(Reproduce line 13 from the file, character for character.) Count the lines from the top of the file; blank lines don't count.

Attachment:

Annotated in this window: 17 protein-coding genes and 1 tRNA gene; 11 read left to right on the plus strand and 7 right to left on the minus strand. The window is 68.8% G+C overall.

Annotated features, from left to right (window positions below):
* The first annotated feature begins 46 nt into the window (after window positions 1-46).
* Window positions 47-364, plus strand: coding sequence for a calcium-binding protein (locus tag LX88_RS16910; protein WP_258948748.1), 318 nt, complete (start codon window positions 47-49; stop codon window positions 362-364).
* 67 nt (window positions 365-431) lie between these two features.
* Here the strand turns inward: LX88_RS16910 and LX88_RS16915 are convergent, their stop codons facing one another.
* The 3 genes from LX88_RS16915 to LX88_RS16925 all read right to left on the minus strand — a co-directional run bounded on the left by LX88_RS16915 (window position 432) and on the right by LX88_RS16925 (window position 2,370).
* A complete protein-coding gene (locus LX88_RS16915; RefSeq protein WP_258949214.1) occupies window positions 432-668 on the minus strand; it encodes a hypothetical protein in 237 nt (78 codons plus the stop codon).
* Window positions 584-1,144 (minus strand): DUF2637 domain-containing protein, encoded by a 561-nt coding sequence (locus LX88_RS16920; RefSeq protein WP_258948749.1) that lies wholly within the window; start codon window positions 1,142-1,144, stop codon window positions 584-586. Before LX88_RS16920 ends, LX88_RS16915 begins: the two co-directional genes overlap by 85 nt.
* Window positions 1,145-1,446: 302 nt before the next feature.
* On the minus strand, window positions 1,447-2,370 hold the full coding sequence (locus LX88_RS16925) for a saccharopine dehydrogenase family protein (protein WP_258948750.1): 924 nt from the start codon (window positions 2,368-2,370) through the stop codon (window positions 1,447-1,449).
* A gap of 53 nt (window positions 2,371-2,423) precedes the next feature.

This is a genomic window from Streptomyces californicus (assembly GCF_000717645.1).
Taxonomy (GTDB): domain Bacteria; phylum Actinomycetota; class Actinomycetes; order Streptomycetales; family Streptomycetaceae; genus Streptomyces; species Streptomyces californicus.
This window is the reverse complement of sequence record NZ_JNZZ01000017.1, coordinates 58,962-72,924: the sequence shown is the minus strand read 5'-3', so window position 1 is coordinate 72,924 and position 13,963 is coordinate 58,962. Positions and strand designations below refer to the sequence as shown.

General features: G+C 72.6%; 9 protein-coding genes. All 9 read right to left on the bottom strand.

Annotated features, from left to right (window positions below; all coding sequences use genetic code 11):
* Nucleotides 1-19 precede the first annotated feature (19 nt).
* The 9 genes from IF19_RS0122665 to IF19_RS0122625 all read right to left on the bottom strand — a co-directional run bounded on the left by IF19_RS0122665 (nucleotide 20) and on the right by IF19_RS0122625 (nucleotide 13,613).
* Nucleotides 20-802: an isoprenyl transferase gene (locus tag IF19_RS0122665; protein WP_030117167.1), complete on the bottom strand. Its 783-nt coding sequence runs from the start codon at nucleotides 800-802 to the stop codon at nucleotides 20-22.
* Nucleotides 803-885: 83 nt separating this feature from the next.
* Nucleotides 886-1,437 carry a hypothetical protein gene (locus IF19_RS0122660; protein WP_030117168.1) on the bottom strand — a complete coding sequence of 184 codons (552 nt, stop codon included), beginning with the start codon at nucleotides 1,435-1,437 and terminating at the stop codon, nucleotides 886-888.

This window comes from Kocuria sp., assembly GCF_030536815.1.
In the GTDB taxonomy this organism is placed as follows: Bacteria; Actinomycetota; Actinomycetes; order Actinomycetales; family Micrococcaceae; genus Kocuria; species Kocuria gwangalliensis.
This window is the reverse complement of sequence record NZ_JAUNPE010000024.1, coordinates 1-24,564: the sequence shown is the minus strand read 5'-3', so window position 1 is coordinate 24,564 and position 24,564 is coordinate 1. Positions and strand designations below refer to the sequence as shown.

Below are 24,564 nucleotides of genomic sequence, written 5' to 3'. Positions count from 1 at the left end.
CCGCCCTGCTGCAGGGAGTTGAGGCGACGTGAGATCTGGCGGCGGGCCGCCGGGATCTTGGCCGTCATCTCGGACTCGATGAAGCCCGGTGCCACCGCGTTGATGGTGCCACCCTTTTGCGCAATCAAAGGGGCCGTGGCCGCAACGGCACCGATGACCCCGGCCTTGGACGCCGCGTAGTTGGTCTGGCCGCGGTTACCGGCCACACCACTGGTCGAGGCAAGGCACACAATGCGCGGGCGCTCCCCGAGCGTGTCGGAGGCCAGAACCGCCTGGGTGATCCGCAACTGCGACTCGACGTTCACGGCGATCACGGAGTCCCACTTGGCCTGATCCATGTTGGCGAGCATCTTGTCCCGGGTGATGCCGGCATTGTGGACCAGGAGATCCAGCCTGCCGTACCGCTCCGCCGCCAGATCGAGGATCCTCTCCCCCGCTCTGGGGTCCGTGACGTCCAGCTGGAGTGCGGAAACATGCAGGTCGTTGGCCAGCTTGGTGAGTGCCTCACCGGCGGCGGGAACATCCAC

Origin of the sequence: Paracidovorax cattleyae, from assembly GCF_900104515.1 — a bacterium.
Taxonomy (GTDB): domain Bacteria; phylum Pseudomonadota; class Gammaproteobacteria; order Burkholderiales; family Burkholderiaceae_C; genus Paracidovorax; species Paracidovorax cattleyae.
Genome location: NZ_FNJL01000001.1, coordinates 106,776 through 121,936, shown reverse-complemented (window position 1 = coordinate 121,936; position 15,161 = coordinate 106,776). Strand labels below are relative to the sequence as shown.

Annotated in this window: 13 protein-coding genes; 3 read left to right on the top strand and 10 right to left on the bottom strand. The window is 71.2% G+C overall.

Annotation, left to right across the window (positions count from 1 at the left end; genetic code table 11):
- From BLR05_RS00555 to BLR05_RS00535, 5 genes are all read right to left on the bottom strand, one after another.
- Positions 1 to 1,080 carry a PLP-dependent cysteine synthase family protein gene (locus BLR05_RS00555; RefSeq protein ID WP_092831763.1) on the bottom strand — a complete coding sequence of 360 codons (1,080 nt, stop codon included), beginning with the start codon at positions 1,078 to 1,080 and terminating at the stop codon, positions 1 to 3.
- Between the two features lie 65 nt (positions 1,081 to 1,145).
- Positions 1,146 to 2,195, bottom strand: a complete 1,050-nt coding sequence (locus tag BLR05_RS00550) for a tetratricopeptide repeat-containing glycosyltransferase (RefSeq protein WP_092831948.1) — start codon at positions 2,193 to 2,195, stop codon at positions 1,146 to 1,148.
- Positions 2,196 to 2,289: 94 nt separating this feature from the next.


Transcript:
This is a genomic window from Streptomyces californicus (assembly GCF_000717645.1).